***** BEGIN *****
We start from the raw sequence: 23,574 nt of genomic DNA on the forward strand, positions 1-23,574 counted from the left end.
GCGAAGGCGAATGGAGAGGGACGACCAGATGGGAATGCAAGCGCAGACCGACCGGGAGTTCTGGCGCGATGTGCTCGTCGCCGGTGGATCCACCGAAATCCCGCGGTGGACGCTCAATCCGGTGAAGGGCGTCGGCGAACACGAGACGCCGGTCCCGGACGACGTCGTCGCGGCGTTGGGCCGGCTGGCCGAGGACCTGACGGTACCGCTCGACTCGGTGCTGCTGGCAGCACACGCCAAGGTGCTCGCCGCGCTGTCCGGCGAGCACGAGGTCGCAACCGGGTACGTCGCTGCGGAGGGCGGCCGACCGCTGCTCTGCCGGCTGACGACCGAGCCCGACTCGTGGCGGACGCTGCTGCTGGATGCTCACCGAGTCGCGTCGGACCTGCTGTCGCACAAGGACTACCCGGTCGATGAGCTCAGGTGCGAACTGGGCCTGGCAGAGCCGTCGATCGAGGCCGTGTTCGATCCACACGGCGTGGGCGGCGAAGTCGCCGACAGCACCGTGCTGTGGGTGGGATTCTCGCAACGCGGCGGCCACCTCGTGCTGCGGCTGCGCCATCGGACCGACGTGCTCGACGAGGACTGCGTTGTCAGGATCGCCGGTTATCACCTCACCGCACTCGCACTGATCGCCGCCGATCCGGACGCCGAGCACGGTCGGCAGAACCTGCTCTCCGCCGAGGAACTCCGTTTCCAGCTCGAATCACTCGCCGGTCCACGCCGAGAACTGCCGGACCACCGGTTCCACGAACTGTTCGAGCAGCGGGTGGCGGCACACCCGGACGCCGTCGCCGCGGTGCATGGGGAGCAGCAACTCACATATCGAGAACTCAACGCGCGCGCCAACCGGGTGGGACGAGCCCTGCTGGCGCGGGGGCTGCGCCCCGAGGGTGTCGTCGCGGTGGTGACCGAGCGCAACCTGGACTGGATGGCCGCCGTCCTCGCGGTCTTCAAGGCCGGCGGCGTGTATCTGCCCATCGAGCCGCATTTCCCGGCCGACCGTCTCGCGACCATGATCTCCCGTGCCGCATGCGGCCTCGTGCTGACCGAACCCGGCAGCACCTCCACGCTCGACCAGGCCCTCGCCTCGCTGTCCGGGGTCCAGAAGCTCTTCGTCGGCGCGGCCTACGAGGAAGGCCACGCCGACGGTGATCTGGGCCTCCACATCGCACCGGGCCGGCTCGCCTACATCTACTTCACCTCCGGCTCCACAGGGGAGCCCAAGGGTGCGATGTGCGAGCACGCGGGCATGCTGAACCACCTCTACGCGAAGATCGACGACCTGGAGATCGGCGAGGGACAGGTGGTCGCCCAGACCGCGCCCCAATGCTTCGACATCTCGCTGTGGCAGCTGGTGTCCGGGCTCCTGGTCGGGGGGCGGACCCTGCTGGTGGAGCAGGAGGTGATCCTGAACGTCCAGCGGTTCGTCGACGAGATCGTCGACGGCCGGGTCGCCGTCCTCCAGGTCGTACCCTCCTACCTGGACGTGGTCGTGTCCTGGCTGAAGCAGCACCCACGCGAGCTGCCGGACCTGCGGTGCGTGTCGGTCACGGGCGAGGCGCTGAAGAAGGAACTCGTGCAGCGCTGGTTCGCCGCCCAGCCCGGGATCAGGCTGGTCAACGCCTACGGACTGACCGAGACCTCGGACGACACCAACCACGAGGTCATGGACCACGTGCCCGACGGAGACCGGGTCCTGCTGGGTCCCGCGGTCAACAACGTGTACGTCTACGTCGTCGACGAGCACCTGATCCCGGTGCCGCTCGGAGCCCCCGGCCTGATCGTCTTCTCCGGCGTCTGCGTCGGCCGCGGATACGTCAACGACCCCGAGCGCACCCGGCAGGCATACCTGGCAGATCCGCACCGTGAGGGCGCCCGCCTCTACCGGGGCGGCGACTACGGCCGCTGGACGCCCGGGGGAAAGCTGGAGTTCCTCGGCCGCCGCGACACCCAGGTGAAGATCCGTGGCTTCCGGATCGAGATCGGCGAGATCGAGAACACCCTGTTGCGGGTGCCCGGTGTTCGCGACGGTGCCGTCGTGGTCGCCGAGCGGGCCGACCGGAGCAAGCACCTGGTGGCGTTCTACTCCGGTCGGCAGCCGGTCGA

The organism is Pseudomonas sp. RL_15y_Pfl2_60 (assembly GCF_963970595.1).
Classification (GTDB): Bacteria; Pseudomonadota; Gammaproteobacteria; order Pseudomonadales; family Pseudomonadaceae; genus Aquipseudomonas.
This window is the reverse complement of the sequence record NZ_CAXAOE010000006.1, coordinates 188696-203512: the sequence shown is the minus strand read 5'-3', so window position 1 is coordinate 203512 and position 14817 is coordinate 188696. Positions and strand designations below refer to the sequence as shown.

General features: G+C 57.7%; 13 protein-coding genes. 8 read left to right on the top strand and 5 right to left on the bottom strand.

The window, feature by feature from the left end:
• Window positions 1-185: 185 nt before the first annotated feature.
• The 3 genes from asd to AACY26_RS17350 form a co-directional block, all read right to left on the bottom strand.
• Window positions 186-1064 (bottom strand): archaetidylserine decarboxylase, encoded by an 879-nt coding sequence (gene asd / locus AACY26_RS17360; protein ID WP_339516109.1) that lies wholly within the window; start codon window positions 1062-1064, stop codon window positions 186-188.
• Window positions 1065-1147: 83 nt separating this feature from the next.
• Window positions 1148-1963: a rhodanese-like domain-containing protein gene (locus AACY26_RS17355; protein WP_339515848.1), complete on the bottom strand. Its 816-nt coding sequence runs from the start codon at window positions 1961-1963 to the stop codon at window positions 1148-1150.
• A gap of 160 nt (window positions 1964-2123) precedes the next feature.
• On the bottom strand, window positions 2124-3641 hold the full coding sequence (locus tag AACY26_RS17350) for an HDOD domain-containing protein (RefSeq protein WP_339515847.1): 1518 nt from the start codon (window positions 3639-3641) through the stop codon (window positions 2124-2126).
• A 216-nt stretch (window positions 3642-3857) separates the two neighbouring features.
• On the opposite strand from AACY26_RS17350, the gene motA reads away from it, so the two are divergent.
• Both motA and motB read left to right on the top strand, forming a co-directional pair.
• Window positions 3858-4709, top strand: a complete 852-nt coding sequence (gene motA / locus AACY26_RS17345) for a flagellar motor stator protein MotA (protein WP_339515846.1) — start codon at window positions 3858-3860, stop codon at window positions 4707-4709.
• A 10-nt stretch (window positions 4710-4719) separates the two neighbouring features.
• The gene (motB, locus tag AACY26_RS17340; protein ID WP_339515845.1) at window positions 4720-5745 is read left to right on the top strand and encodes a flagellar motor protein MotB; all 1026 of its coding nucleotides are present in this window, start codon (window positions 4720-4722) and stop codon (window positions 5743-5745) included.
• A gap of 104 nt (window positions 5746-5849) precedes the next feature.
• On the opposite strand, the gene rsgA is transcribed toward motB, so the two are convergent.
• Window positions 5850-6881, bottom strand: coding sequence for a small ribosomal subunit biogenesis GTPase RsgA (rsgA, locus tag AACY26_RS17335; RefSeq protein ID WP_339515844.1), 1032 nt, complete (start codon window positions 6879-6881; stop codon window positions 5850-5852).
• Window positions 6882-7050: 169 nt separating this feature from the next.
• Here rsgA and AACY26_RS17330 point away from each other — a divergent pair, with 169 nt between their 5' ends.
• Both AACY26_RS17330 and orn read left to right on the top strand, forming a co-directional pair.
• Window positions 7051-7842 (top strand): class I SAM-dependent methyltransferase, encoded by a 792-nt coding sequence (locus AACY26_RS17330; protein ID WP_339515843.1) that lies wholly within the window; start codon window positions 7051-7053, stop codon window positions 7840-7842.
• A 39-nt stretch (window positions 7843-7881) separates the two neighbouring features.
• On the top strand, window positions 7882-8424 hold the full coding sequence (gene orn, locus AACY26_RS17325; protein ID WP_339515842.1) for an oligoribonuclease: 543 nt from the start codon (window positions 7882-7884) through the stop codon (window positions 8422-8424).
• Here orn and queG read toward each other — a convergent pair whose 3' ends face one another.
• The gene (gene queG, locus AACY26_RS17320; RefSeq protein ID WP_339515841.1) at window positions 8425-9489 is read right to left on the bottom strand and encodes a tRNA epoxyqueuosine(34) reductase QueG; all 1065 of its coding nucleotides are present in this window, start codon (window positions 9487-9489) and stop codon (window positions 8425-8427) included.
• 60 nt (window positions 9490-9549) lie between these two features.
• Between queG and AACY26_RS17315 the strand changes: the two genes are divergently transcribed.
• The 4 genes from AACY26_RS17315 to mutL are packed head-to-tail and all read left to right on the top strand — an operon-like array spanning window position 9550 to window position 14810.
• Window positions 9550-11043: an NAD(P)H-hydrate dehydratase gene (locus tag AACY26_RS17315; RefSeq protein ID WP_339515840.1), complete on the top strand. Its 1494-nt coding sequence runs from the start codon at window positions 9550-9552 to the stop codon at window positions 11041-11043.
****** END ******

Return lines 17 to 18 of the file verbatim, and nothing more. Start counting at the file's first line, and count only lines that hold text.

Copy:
• Both motA and motB read left to right on the top strand, forming a co-directional pair.
• Window positions 3858-4709, top strand: a complete 852-nt coding sequence (gene motA / locus AACY26_RS17345) for a flagellar motor stator protein MotA (protein WP_339515846.1) — start codon at window positions 3858-3860, stop codon at window positions 4707-4709.